Materials and methods
Eight-week-old male Wistar rats (Japan SLC, Shizuoka, Japan) were used in this study. All experimental procedures were conducted after obtaining the approval of the Ethical Committee for Animal Experiments of Juntendo University. All rats were provided with standard rat chow and water ad libitum. The rats were anesthetized with sodium pentobarbital (40 mg/kg, intraperitoneally), and systemic inflammation was induced by administering a single injection of lipopolysaccharide (LPS; L4130 0111:B4, Sigma Chemical Co., St. Louis, MO, USA) via the caudal vein at a dose of 20 mg/kg.
Dose setting study
In the first series, a total of 54 rats were treated with either saline alone (n = 6), human plasma-derived AT (Nihon Pharmaceutical Co., Osaka, Japan) at a dose of 62.5, 125, 250, or 500 IU/kg (n = 6, each dose) or rhsTM (ART-123, Asahi Kasei Pharma Co., Tokyo, Japan) at a dose of 0.125, 0.25, 0.5, or 1.0 mg/kg (n = 6, each dose) followed by LPS injection. Eight hours later, blood samples were obtained from the inferior vena cava and the plasma fibrinogen level was measured using clotting methods and the Automated Blood Coagulation Analyzer CS-2000 i (Sysmex Co., Kobe, Japan). In addition to the control and treatment groups, the plasma fibrinogen level was also measured in normal rats (n = 6)
In the second series, 28 animals were divided into four groups. In the AT group (n = 7), 125 IU/kg of AT was intravenously administered via the caudal vein before LPS injection. In the TM group (n = 7), 0.25 mg/kg of rhsTM was intravenously administered via the caudal vein before LPS injection. In the AT/TM group (n = 7), 125 IU/kg of AT and 0.25 mg/kg of rhsTM were intravenously administered before LPS injection. In the control group (n = 7), animals were given saline alone before the treatment of LPS. At eight hours after the LPS injection, rats were sacrificed under deep anesthesia in an ether chamber. Blood samples were obtained from the inferior vena cava, and the platelet count was determined using a multi-automatic blood cell counter for animals (MICROS abc LC-152, HORIBA, Ltd. Tokyo, Japan). Citrated plasma samples obtained by whole blood centrifugation were stored at -80°C until assay. The plasma fibrinogen level and the levels of the organ damage markers alanine aminotransferase (ALT) and lactate dehydrogenase (LDH) were measured in the samples. The enzymatic activity of LDH was measured using an LDH-J kit (Wako Chemicals, Osaka, Japan). In the same samples, the HMGB1 level was measured using an ELISA kit (Shino-test, Tokyo, Japan).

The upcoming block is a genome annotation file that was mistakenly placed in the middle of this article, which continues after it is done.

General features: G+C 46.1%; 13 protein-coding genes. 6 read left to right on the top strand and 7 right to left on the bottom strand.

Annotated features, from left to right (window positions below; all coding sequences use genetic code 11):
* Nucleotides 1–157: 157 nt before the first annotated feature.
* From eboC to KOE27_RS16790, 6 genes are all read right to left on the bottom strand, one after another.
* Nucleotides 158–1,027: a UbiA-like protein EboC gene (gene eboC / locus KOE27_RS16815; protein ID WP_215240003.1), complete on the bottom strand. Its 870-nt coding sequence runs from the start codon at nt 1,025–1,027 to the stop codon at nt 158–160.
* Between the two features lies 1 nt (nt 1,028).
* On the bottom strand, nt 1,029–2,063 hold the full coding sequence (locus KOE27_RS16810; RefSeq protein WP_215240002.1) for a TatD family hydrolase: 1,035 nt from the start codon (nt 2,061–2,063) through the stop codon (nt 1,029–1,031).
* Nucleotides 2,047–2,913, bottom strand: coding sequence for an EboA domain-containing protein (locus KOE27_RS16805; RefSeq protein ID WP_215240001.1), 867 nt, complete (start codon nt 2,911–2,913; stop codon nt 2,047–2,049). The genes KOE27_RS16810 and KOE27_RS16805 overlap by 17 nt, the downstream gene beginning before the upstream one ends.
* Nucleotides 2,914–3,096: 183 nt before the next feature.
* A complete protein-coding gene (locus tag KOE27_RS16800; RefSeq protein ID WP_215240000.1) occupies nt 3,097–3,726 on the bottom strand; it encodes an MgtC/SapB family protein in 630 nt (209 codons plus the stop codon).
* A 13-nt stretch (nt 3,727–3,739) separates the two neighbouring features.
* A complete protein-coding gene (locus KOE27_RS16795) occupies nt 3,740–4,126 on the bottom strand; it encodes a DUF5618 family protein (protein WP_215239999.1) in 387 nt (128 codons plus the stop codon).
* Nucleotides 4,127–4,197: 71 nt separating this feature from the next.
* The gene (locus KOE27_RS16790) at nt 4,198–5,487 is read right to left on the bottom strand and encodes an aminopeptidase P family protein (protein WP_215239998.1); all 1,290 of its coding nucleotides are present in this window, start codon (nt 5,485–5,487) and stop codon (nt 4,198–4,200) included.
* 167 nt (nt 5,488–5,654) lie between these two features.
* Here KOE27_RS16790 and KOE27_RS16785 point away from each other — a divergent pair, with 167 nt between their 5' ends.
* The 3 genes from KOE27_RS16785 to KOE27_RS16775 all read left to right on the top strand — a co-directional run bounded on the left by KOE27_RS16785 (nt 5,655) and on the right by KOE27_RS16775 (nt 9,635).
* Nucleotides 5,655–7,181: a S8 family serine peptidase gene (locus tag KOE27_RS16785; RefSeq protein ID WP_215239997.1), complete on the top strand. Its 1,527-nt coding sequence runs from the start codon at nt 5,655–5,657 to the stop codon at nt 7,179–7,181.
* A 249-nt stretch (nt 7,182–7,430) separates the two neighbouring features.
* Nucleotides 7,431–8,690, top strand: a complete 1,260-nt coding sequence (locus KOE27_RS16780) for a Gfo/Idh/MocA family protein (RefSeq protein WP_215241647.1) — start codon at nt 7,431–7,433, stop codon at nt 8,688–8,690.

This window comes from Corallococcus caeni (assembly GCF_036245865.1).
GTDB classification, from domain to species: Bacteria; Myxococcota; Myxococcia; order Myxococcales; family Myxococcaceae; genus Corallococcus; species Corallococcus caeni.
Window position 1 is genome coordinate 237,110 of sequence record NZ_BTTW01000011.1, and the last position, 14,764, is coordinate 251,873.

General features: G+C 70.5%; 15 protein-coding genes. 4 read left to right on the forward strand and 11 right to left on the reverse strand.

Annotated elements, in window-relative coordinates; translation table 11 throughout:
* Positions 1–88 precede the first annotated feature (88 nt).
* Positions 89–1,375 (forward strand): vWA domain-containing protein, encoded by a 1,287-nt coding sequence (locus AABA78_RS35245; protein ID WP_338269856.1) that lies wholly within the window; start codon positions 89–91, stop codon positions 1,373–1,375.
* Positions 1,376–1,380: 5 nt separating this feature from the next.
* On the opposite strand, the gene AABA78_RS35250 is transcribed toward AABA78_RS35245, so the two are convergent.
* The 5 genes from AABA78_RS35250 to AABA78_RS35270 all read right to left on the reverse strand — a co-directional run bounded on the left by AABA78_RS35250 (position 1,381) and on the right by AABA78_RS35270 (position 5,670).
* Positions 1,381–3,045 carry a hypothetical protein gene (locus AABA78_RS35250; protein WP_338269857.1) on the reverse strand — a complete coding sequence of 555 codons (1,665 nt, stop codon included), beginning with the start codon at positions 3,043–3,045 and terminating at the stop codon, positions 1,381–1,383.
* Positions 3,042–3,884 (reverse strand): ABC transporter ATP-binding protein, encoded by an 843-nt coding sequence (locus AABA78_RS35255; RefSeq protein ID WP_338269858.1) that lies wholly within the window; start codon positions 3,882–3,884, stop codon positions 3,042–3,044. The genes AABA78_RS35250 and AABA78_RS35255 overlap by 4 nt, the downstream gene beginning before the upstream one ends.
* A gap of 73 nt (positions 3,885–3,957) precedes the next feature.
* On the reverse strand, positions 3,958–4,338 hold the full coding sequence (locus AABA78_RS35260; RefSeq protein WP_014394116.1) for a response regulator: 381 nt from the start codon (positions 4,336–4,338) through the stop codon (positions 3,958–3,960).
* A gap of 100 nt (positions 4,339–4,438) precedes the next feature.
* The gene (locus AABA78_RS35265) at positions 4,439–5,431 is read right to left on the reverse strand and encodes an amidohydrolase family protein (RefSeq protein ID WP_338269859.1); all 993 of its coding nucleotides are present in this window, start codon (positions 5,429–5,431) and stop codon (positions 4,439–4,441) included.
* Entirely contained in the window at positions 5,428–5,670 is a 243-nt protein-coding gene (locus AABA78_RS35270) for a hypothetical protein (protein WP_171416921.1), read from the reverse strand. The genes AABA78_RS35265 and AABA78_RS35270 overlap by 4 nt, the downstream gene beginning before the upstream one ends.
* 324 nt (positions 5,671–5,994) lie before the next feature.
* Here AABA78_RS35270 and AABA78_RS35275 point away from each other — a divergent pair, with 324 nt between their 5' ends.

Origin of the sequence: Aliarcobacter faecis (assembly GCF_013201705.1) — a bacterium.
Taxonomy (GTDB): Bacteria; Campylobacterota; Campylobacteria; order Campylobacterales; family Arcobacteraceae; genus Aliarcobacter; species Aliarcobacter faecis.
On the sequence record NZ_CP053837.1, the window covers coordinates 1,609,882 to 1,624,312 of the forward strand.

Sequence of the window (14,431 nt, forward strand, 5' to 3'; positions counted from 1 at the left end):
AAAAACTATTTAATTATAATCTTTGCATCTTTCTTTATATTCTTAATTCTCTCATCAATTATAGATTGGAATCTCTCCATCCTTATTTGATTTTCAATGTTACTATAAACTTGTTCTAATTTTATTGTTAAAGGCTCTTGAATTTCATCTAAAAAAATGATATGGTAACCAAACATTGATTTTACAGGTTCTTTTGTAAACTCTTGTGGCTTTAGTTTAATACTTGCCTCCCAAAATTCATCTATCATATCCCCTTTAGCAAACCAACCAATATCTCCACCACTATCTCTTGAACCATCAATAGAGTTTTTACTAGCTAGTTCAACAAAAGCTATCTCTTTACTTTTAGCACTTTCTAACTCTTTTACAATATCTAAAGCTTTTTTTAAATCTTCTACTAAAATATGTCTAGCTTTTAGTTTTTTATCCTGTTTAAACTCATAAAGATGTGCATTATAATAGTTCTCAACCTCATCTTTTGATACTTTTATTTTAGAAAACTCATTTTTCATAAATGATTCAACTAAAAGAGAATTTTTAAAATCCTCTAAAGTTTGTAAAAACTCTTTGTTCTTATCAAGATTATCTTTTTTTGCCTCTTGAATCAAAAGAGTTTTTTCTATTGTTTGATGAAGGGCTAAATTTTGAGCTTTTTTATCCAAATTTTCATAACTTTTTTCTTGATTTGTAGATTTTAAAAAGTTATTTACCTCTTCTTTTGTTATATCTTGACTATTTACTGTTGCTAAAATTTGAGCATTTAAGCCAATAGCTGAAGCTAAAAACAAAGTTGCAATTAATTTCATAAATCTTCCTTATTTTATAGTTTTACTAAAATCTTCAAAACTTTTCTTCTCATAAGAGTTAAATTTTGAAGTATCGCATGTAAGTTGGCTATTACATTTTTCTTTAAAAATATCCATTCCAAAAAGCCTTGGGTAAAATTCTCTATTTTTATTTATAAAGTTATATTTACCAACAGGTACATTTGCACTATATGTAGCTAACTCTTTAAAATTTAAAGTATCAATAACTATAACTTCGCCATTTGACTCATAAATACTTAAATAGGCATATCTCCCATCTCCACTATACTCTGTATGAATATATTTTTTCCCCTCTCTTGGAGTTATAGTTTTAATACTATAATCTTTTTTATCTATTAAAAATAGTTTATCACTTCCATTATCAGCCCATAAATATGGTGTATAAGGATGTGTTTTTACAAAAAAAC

In the same series, a portion of the liver was excised and the specimens were fixed in 10% buffered formalin, embedded in paraffin, stained with H&E, and examined using light microscopy. In addition to the control and treatment groups, the same measurement was performed in normal rats (n = 7).
In the third series, survival was calculated up to 24 hours after LPS injection in the control (n = 23), AT (n = 22), TM (n = 22) and AT/TM groups (n = 22).
All data were expressed as the mean ± standard deviation. A statistical analysis was carried out using the SAS program (version 8.02, SAS Institute, Cary, North Carolina, USA). Comparison between the normal and control groups were examined using the Welch's t-test for non-parametric analysis. Comparisons between the treatment groups and the control group were carried out using the Dunnett's or Steel test. Survival was examined using a log-rank test. Statistical differences were deemed significant at a level of P < 0.05.